In 2000, during the mayorship of Lito Atienza, the stretch from C.M. Recto Avenue to Palanca Street was turned into a pedestrian-only thoroughfare by laying bricks on the road, with the buildings and the LRT-1 painted as part of an urban renewal project. This caused vehicles to use the secondary roads such as Tomas Mapua and Doroteo Jose Streets in order to go to and from Plaza Lacson. The Ideal Theater was previously demolished, the Galaxy, Scala and Lyric theaters are now misused. The first level of the Ever Theater is occupied by stalls, while the upper levels are abandoned. Only the refurbished Capitol Theater, now a dimsum palace, survived the modern times and is still active. The pedestrianization of Rizal Avenue was completed on 2003 and was meant to only last for a short time but it has persisted until 2008.
The Avenue Theater, which survived the Battle of Manila of 1945, was demolished in 2006 to give way to a parking area. The costs of maintaining the facility were too high, as compared for it to be converted as a parking area. The National Historical Institute (NHI) and several private entities tried to prevent the building from being torn down.
Prevented from running a fourth conservative term as mayor, Atienza's party nominated his son Ali Atienza for the mayoral race, but he was beaten by then Senator Alfredo Lim, Atienza's predecessor as mayor (Lim resigned his Senate seat and Atienza was later appointed by President Gloria Macapagal-Arroyo as Environment and Natural Resources Secretary). One of Lim's first decisions was to reopen the pedestrian-only section of Rizal Avenue, which has elicited complaints from shopkeepers due to decreased traffic of people, and from commuters which caused traffic jams on secondary streets. Since the cost of the tiles for the pedestrianization was about P40 each, the tiles had been carefully removed for it to be used in future projects.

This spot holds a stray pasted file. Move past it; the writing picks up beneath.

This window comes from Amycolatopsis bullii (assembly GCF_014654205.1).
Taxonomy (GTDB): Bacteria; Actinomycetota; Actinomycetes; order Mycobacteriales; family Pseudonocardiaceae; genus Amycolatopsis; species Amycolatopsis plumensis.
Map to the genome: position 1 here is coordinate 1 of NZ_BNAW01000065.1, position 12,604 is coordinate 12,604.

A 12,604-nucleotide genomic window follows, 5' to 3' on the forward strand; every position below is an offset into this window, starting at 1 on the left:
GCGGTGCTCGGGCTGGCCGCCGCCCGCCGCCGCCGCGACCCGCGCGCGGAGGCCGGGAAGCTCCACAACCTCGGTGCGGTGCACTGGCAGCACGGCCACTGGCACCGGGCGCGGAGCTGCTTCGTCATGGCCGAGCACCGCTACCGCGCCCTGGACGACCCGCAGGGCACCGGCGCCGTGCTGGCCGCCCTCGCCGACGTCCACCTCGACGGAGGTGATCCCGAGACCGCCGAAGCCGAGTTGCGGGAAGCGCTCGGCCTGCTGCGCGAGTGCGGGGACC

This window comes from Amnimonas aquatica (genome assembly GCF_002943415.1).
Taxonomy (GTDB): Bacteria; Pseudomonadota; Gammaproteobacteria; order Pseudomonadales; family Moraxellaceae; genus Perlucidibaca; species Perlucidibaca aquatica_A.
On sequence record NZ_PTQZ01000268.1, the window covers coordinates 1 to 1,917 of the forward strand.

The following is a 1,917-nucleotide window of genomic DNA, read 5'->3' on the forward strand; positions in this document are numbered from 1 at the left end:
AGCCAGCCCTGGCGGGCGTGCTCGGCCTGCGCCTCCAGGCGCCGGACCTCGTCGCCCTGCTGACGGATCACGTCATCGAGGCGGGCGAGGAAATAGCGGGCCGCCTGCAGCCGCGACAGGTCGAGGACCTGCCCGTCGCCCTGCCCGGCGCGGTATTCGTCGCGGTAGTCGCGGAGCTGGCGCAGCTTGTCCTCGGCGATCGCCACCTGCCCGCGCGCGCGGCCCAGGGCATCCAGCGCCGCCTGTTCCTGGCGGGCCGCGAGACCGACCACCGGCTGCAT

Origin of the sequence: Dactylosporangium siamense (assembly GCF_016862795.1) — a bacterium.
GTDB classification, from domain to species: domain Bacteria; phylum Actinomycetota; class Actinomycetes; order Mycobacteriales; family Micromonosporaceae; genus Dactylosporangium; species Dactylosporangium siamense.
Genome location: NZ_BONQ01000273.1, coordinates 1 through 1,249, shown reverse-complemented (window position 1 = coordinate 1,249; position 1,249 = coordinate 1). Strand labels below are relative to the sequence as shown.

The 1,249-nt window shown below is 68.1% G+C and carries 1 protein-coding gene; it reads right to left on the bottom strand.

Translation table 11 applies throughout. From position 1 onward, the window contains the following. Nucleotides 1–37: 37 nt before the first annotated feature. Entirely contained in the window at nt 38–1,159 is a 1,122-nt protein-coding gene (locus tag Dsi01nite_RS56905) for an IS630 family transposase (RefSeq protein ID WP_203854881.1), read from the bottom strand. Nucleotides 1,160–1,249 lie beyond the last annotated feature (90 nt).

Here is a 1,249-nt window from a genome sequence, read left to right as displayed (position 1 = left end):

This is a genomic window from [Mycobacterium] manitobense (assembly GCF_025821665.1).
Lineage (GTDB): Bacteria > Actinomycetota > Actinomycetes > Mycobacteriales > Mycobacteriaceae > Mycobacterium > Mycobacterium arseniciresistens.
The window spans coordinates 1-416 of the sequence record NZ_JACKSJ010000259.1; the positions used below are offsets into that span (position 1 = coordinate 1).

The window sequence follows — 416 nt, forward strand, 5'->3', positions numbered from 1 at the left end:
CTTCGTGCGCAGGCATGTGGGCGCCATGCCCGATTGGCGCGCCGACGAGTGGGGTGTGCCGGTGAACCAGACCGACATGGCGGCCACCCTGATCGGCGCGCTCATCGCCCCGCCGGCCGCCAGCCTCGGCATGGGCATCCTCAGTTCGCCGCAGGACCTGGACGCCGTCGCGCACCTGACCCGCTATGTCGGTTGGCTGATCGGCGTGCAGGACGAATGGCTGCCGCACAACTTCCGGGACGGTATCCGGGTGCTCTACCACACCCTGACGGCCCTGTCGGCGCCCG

On July 17, 2007, Lim attended the ceremony reopening the closed portion of Rizal Avenue, and it has remained open to this day.
Train stations along Rizal Avenue
All are LRT Line 1 stations:
In addition, the LRT Line 2 crosses the avenue at C.M. Recto Avenue, and the Recto Station is a short walk away from the avenue. The Philippine National Railways also crosses Rizal Avenue Extension, with Blumentritt railway station also a short walk away.
Other Rizal Avenues
"Rizal Avenue" and its variations thereof such as "Rizal Street" are one of the most common street names in the Philippines. It usually serves as the main street of a town or city, and in cases towns and cities in the Luzon mainland, the street that leads to Manila is "Rizal Street". J.P. Rizal Avenue in Makati is one such street.
- Alcazaren, Paulo (5 March 2005). "Manila's Broadway". The Philippine Star. Philstar.com. Retrieved 25 March 2012.
- Jalbuena, Katice (4 June 2006). "Rizal Avenue landmark gone". The Manila Times. Yehey.com. Retrieved 20 January 2009.[dead link]
- Lopez, Allison (2 July 2007). "Lim reopens Rizal Avenue, forest park". The Philippine Daily Inquirer. Archived from the original on September 14, 2007. Retrieved 20 January 2009.
- Lopez, Allison (17 July 2007). "Rizal Avenue old-timers welcome reopening". The Philippine Daily Inquirer. Archived from the original on September 14, 2007. Retrieved 20 January 2009.